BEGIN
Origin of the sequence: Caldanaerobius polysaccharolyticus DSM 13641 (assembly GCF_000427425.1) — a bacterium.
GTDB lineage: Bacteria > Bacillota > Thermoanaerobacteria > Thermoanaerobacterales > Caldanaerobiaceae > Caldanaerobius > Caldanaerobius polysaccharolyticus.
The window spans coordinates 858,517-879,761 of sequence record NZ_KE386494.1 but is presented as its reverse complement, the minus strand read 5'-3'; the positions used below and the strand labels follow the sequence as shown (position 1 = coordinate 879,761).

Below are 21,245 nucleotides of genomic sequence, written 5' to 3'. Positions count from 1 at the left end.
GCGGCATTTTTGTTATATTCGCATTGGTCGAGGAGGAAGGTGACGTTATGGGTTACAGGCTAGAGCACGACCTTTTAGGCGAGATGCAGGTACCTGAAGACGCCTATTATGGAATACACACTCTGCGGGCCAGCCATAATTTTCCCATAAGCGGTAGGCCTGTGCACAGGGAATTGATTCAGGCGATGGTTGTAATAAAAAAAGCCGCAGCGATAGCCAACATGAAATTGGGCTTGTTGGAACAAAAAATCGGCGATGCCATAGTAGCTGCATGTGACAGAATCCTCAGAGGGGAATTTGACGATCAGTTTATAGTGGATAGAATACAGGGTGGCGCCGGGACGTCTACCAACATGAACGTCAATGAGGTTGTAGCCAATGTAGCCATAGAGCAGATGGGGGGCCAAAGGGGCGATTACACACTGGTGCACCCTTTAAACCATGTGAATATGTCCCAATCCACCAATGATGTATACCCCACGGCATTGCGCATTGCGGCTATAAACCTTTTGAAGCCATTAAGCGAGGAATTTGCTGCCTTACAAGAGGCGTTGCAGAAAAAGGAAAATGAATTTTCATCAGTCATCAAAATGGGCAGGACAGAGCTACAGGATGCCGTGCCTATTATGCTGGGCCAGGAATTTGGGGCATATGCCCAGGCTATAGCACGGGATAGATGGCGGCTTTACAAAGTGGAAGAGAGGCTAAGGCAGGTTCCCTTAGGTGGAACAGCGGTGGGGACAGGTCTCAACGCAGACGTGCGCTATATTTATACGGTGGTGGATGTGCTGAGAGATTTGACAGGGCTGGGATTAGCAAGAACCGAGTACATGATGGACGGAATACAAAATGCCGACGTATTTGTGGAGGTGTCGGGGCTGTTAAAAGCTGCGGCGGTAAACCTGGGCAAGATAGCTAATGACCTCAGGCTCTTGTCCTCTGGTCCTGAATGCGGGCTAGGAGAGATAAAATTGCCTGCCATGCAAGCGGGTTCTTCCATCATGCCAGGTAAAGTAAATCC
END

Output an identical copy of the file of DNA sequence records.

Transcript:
Origin of the sequence: Caldanaerobius polysaccharolyticus DSM 13641 (assembly GCF_000427425.1) — a bacterium.
GTDB lineage: Bacteria > Bacillota > Thermoanaerobacteria > Thermoanaerobacterales > Caldanaerobiaceae > Caldanaerobius > Caldanaerobius polysaccharolyticus.
The window spans coordinates 858,517-879,761 of sequence record NZ_KE386494.1 but is presented as its reverse complement, the minus strand read 5'-3'; the positions used below and the strand labels follow the sequence as shown (position 1 = coordinate 879,761).

Below are 21,245 nucleotides of genomic sequence, written 5' to 3'. Positions count from 1 at the left end.
GCGGCATTTTTGTTATATTCGCATTGGTCGAGGAGGAAGGTGACGTTATGGGTTACAGGCTAGAGCACGACCTTTTAGGCGAGATGCAGGTACCTGAAGACGCCTATTATGGAATACACACTCTGCGGGCCAGCCATAATTTTCCCATAAGCGGTAGGCCTGTGCACAGGGAATTGATTCAGGCGATGGTTGTAATAAAAAAAGCCGCAGCGATAGCCAACATGAAATTGGGCTTGTTGGAACAAAAAATCGGCGATGCCATAGTAGCTGCATGTGACAGAATCCTCAGAGGGGAATTTGACGATCAGTTTATAGTGGATAGAATACAGGGTGGCGCCGGGACGTCTACCAACATGAACGTCAATGAGGTTGTAGCCAATGTAGCCATAGAGCAGATGGGGGGCCAAAGGGGCGATTACACACTGGTGCACCCTTTAAACCATGTGAATATGTCCCAATCCACCAATGATGTATACCCCACGGCATTGCGCATTGCGGCTATAAACCTTTTGAAGCCATTAAGCGAGGAATTTGCTGCCTTACAAGAGGCGTTGCAGAAAAAGGAAAATGAATTTTCATCAGTCATCAAAATGGGCAGGACAGAGCTACAGGATGCCGTGCCTATTATGCTGGGCCAGGAATTTGGGGCATATGCCCAGGCTATAGCACGGGATAGATGGCGGCTTTACAAAGTGGAAGAGAGGCTAAGGCAGGTTCCCTTAGGTGGAACAGCGGTGGGGACAGGTCTCAACGCAGACGTGCGCTATATTTATACGGTGGTGGATGTGCTGAGAGATTTGACAGGGCTGGGATTAGCAAGAACCGAGTACATGATGGACGGAATACAAAATGCCGACGTATTTGTGGAGGTGTCGGGGCTGTTAAAAGCTGCGGCGGTAAACCTGGGCAAGATAGCTAATGACCTCAGGCTCTTGTCCTCTGGTCCTGAATGCGGGCTAGGAGAGATAAAATTGCCTGCCATGCAAGCGGGTTCTTCCATCATGCCAGGTAAAGTAAATCC